Actually there are so many things to take back home depending on your personnel choice. Nepal is well known for its handicraft materials, pashmina, Nepalese art and craft, and Nepali musical instruments like Madal and Banshuri are the items to purchase. Moreover, Nepali carpets are also best known among the tourist customers. And the best place to shop these goods is around the Thamel area.

  1. What to wear in Nepal?

Nepal has a wide range of climates therefore both light and warm clothing in casual and comfortable styles. In the mountain areas, warm woolen clothing is necessary while at lower altitude cotton clothing is ideal. Bring any stuff and you will always be wearing to your comfort. If you missed any of your clothes, don’t worry you can buy Nepalese garments in Thamel..

  1. Are there ATM facilities in Nepal?

There are many ATM machines in the Kathmandu and Pokhara Valley. ATM machines are slowly being introduced to other cities like Butwal and Dharan and mountain regions of Lukla,Namche and Jomsom.

  1. What types of cards are accepted? Debit or Credit? Visas or Masters or Discovers or Dinners?

Most popular cards accepted in Nepal are VISA, MASTERCARD and American Express. Both Debit and Credit Cards are accepted here.

  1. How to stay in good health when travelling Nepal?

Before coming to Nepal you are advised to take one or two vaccine for common diseases like Japanese encephalitis. When in Nepal, eat thoroughly cooked food. Drink only the reputed brand of bottled water, while in a trip our company will provide pour drinking water. Soft drinks like Coke, Pepsi are fine to drink. Avoid Fast foods and salads. If you are planning to travel during the period of June to September you may caught by Cholera. But this will not be a big problem if you will follow our advice like not drinking contaminated water like tap water and avoiding uncooked food. Wear a mask (if possible) when walking in the dusty and polluted streets, especially during the summer season in Nepal it can be tough to walk in the streets. Many private clinics and hospitals are open during the day. Drug stores near the hospital regions are open 24 hours (Bir Hospital, Teaching Hospital, Patan Hospital, etc). Of course the other rules apply; a) Quit smoking! b) Drink less.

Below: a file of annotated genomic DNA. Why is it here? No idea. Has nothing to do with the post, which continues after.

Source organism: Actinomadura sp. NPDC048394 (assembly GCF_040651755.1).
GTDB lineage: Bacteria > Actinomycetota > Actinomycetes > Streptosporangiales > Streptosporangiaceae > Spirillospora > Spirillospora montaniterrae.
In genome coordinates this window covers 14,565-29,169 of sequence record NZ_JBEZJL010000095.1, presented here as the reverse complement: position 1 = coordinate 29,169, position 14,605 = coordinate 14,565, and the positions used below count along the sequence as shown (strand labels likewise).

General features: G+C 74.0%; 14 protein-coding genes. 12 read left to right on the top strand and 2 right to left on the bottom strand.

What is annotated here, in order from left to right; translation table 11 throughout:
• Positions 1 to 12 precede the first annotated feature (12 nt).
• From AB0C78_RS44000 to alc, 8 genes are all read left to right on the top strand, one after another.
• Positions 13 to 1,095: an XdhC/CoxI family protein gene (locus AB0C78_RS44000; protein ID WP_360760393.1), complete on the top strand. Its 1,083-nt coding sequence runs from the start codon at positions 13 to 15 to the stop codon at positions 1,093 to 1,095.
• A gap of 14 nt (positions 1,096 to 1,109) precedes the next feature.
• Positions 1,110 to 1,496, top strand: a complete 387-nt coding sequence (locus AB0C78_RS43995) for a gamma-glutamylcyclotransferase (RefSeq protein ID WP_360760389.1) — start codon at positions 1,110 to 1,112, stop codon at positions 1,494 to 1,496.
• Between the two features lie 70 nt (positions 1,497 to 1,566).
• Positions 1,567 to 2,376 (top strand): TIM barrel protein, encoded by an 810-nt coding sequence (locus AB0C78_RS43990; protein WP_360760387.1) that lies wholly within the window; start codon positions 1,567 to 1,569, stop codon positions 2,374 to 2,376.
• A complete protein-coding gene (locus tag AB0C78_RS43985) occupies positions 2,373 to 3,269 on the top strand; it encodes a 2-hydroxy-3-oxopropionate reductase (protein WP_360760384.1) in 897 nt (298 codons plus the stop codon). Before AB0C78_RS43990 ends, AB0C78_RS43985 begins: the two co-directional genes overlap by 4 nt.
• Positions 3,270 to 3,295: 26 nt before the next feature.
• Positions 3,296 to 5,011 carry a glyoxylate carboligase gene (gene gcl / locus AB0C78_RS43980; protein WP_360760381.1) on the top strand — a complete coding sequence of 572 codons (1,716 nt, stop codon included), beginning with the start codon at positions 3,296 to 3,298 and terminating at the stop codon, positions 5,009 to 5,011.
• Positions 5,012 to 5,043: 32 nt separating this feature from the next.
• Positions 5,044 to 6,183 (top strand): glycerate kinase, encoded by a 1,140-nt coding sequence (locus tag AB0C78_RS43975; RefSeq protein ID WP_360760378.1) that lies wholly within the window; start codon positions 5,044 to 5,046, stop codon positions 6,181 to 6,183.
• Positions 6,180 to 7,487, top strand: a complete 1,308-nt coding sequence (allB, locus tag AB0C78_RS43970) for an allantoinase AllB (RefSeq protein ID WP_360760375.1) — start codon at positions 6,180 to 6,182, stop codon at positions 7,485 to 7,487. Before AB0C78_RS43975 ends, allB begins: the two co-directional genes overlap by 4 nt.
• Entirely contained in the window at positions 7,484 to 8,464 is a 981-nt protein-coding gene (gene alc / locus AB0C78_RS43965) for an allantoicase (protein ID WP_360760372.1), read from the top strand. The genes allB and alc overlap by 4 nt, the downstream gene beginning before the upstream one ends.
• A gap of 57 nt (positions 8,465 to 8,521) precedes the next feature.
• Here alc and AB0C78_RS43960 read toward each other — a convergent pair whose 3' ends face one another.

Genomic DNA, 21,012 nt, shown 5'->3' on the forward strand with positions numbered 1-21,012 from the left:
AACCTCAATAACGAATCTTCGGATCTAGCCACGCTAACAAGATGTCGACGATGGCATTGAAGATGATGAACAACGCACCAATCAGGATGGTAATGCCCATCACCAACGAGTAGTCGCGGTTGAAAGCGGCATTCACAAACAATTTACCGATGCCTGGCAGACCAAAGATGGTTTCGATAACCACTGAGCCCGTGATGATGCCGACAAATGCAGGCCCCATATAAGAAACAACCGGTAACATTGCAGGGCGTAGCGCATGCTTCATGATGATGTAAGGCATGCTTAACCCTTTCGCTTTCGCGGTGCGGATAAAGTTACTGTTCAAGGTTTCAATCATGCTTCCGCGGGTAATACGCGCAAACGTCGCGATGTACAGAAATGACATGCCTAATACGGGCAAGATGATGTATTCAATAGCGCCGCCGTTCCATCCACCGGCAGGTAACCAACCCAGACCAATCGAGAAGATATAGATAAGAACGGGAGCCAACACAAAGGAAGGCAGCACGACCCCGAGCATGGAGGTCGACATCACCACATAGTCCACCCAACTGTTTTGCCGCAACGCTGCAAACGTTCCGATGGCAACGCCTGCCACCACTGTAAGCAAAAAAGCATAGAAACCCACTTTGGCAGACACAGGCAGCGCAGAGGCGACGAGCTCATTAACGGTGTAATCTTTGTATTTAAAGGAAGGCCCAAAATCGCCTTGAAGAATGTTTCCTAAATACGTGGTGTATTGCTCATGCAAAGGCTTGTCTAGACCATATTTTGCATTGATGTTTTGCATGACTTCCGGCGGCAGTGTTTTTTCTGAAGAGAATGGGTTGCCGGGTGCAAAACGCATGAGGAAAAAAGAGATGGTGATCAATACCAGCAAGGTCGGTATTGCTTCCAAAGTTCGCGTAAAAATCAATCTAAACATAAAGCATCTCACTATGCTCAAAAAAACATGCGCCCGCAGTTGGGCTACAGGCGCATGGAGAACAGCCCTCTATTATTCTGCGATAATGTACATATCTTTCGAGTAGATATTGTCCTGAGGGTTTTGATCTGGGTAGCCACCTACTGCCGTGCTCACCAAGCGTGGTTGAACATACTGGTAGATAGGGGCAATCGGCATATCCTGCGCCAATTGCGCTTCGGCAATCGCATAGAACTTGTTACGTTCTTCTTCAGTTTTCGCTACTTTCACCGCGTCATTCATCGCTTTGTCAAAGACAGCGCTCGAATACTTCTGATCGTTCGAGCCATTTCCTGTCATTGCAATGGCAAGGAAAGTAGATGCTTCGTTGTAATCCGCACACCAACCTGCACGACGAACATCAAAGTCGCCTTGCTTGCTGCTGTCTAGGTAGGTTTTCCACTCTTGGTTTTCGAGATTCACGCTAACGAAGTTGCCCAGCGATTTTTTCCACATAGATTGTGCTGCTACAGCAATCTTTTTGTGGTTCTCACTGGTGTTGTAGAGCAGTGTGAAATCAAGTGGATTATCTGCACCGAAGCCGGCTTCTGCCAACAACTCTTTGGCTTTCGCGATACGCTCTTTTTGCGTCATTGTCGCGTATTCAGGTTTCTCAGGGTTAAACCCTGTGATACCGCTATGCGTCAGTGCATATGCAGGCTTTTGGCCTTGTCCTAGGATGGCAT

1. Are there any tourist police in Nepal?

Yes, tourist police located near the Nepal Tourism Development Board’s Office. Also, there are complaint counters at the airport and Basantapur Durbar Square. Tourist police are specially trained in English and have detailed local knowledge to assist tourists. For security and travel related assistance, you can reach any of the officers from telephone 4-247041, 4-4268969 during 11 a.m to 5 p.m

  1. Can I bring my medication with me?

Yes, and make sure to bring prescriptions and the medications in its original containers to avoid custom inspection hassle.

Travel Blog

Trekkers always comment about bridge crossing when on a trek in Nepal. Not all bridges are modern and some are missing planks giving you a scary, windy view down to the river below. In general, the bridges on the Manaslu Trek are mainly sound – or they were until the earthquake. For instance, the bridge before Machhakhola was damaged by the earthquake and the trail moved to pass along the river bed. During...